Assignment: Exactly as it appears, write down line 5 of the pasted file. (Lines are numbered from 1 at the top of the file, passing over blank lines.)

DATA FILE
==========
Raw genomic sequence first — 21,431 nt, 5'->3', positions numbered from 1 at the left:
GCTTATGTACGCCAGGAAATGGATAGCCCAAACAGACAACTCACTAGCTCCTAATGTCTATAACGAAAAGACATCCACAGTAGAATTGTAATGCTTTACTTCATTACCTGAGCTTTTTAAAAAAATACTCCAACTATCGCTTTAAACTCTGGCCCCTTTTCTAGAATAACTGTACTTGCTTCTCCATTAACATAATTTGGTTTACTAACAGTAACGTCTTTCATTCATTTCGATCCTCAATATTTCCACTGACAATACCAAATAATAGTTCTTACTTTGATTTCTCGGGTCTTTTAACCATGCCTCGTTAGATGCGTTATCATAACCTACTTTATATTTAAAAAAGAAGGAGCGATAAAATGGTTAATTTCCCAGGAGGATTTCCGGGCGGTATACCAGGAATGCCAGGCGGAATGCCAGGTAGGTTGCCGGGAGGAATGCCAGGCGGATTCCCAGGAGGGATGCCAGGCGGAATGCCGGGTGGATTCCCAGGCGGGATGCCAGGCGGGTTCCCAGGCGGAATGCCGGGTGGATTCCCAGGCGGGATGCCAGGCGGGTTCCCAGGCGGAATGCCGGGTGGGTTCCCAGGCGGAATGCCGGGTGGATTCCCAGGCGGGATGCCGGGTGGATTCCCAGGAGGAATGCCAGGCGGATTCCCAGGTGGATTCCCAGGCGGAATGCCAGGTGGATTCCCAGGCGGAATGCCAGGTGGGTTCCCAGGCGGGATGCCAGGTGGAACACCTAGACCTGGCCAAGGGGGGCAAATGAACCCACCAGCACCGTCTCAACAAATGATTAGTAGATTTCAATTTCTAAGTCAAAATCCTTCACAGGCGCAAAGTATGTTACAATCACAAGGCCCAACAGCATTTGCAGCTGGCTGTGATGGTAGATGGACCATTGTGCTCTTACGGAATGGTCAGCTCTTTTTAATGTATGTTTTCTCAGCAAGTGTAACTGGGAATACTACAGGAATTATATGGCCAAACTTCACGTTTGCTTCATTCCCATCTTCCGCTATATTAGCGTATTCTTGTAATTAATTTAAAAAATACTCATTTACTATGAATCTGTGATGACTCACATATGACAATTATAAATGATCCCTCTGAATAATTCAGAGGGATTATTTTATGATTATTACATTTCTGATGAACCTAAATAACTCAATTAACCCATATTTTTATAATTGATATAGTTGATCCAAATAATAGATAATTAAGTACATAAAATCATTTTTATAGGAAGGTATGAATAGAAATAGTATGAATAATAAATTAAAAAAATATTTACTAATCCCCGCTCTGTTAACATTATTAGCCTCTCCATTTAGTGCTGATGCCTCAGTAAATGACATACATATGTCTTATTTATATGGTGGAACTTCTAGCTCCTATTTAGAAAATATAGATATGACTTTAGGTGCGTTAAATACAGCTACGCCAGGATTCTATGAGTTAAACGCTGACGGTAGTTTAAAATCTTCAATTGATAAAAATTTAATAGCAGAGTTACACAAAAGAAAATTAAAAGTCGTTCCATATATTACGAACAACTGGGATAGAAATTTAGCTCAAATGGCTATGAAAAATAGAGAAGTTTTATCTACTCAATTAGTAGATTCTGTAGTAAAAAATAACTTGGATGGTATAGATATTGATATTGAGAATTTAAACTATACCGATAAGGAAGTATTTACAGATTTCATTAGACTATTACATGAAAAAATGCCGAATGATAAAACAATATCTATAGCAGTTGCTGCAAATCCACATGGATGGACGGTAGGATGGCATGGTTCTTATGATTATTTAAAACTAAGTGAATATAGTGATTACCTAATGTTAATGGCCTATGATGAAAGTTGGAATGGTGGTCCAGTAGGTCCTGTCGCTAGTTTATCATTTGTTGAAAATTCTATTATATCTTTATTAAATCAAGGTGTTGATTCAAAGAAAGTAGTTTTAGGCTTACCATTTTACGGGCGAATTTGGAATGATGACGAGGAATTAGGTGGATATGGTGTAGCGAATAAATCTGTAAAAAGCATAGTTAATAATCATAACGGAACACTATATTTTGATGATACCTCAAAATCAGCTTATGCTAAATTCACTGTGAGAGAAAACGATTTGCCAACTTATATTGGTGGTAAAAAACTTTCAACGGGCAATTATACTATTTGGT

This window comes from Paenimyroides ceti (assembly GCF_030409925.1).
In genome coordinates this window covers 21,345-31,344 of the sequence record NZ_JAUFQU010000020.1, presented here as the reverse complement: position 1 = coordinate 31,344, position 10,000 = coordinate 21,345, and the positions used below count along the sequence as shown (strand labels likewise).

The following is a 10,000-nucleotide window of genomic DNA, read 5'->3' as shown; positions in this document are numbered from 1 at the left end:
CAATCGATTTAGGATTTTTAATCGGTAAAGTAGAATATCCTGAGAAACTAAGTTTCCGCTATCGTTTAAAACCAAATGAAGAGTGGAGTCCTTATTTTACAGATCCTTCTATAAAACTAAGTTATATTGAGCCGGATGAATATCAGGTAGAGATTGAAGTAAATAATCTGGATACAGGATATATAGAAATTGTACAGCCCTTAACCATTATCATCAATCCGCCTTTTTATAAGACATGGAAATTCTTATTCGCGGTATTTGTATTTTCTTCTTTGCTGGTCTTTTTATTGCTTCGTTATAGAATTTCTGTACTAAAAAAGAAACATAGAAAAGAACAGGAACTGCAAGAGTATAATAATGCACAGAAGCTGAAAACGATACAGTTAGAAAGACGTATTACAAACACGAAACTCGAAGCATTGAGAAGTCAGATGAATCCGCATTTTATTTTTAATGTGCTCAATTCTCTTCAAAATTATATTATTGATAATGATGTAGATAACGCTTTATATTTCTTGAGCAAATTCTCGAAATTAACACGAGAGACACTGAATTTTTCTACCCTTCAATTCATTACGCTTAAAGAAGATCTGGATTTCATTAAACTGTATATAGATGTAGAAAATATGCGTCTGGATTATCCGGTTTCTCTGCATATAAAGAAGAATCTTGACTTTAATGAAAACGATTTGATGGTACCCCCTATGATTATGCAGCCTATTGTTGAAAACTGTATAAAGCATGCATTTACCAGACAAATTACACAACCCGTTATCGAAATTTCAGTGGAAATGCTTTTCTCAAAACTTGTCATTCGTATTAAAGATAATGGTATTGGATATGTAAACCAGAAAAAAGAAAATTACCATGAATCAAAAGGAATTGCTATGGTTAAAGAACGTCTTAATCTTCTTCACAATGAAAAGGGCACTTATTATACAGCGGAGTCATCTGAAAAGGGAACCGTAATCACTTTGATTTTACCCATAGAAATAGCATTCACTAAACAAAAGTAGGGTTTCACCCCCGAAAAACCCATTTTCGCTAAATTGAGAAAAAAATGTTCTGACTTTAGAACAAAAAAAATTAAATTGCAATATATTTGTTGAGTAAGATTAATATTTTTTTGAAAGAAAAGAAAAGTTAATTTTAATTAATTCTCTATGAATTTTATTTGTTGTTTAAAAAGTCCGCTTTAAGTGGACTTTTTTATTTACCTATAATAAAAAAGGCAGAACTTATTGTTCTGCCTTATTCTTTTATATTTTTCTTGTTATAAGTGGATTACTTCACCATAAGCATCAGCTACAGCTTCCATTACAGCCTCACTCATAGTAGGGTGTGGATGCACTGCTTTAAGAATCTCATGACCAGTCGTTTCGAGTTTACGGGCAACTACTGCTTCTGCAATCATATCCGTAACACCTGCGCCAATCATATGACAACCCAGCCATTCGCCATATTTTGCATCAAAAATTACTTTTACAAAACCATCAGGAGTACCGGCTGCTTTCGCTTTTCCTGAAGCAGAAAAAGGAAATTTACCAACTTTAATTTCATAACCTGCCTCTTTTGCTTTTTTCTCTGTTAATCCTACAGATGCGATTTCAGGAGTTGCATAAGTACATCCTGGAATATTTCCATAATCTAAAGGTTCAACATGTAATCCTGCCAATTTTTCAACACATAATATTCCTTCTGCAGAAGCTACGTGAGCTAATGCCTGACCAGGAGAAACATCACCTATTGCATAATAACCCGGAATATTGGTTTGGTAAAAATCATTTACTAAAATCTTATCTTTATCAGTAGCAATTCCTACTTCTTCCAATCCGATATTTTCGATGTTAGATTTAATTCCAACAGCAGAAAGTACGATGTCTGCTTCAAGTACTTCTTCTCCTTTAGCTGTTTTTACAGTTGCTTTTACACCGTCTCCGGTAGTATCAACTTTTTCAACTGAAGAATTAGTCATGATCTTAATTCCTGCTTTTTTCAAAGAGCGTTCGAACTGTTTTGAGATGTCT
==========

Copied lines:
The following is a 10,000-nucleotide window of genomic DNA, read 5'->3' as shown; positions in this document are numbered from 1 at the left end: